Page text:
Among the conditions given for truce was the resignation of the newly-elected governor, Alhaji Kashim Shettima, prosecution of his predecessor, Senator Modu Ali Sheriff and strict practice of Sharia law in at least 12 Muslims-dominated states in the North, equivalent to one-third of the country. The group also demanded the prosecution, under Islamic law, of some politicians, traditional rulers and security personnel, who were responsible for alleged extra-judicial killings of its members in the 2009 uprising in Borno.
In the Sunday’s attack, the state Assistant Police Commissioner, Zakari Adamu, said: “Four people were killed in an attack by gunmen suspected to be members of Boko Haram sect at a beer parlour in the Bulunkutu suburb of the city last night.
“The gunmen opened fire on people drinking in the beer parlour, killing four before engaging in a shootout with police, who were attracted to the scene by gunshots”, Adamu said on phone from Maiduguri. The assailants, however, escaped police arrest. Although Borno is one of the 12 Northern states that have adopted the Sharia law, which bans consumption of alcohol, residents of the state still drink beer openly.
Sunday’s attack came a week after multiple bomb explosions and shootings, targeting two police stations and a church, rocked the city of Maiduguri. At least, 14 people, including a Pentecostal church pastor, were killed. Police have intensified surveillance in Maiduguri since last week’s attacks, leading to the arrest of 19 suspected members of the sect and the recovery of weapons, including two rocket launchers and Kalashnikov rifles.
“We arrested 14 people along with the weapons while five others were arrested for bringing in bombs into the city”, Adamu stated, adding that the suspects have been taken to the Force Headquarters, Abuja for further interrogation.
Meanwhile, in a terse statement written in Hausa and circulated around Maiduguri, yesterday, Boko Haram gave strict conditions for truce in the over two years uprising in the state.
Signed by one Usman Al-Zawahiri, who claimed to be the spokesman of the group, and entitled; Conditions for Dialogue with President Goodluck Jonathan and Governor Kashim Shettima’, the group used the statement to react to recent overtures for talks by Governor Shettima and the calls on government to grant amnesty to detained members of the religious sect.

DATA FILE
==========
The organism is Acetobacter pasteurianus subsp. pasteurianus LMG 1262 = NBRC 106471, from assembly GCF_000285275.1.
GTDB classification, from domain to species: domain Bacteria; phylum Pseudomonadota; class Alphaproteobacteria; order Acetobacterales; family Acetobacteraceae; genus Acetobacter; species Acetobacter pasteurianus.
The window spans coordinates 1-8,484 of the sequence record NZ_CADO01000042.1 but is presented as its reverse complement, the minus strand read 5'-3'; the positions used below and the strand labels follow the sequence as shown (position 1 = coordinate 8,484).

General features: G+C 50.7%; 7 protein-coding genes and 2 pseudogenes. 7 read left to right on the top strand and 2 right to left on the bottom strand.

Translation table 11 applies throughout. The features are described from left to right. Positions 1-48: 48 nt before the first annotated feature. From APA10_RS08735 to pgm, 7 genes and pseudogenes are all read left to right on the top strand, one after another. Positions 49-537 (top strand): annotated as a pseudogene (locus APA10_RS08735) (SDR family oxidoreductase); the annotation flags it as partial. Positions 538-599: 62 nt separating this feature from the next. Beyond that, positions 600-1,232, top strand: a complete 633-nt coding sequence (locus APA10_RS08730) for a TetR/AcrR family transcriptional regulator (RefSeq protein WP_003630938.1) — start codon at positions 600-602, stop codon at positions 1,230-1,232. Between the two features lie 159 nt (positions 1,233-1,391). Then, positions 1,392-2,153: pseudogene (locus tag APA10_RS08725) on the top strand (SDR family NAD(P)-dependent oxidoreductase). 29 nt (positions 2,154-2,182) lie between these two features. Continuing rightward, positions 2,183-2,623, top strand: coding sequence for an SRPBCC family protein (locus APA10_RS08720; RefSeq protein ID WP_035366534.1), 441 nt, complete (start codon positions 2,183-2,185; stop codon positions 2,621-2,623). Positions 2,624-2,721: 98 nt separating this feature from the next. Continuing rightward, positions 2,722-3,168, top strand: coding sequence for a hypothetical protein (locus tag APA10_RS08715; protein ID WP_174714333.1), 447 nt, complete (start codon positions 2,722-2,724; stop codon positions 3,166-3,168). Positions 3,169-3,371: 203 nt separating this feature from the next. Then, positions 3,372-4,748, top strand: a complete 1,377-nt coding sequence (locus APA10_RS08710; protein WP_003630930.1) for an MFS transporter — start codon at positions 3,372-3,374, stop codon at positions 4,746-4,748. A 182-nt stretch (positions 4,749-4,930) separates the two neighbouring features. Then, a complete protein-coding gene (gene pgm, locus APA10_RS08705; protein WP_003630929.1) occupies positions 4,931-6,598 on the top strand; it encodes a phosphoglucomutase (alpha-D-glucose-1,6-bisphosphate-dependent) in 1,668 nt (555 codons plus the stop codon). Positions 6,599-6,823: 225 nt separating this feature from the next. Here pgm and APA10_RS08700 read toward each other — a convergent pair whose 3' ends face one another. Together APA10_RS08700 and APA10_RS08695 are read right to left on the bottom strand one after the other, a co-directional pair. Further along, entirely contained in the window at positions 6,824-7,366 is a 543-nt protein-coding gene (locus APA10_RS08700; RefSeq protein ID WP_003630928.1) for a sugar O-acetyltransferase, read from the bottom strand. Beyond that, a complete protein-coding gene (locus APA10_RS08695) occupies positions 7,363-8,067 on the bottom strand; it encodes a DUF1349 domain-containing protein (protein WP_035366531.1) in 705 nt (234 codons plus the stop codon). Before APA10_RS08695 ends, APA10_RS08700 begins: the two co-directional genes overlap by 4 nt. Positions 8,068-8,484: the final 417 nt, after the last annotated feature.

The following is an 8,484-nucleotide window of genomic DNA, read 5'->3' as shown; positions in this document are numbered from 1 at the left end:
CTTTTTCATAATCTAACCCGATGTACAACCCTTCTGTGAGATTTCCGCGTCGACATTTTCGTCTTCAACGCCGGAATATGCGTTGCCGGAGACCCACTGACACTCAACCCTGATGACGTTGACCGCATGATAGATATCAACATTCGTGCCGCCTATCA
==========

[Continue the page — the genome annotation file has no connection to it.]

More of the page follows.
“We demand for the strict enforcement of Sharia legal system in the Muslim-dominated states in the North as part of conditions for dialogue with the government”, the group said in the statement. The Islamic sect also demanded the prosecution of the immediate past governor of Borno State, Senator Modu Sheriff for the killing of its leader two years ago as well as the release of all its detained members.
“If the government meets these conditions, we will agree to a ceasefire and enter into dialogue with them”, the statement added.
Boko Haram, which means ‘western education is sin’, launched its operation in 2009, but was checkmated by security forces, leading to the killing of its leader, Muhammed Yusuff.
Since then, the sect had been launching violent attacks on Borno State and its environs, killing several persons. It also claimed responsibility for some of the bombings in the northern part of Nigeria as well as attacks on a number of police stations across Borno.
Boko Haram claimed responsibility for the January killing of the governorship candidate of All Nigeria Peoples Party (ANPP) in Borno State, Alhaji Modu Gubio and six other persons, including the brother to the immediate past governor, Alhaji Modu Sheriff. It also claimed to have masterminded the recent killing of the brother of Shehu of Borno and bombing of the state office of National Programme on Immunization (NPI) early this month. In its statement, yesterday, it boasted that the deployment of more security personnel would not deter its members from carrying out attacks in Borno State.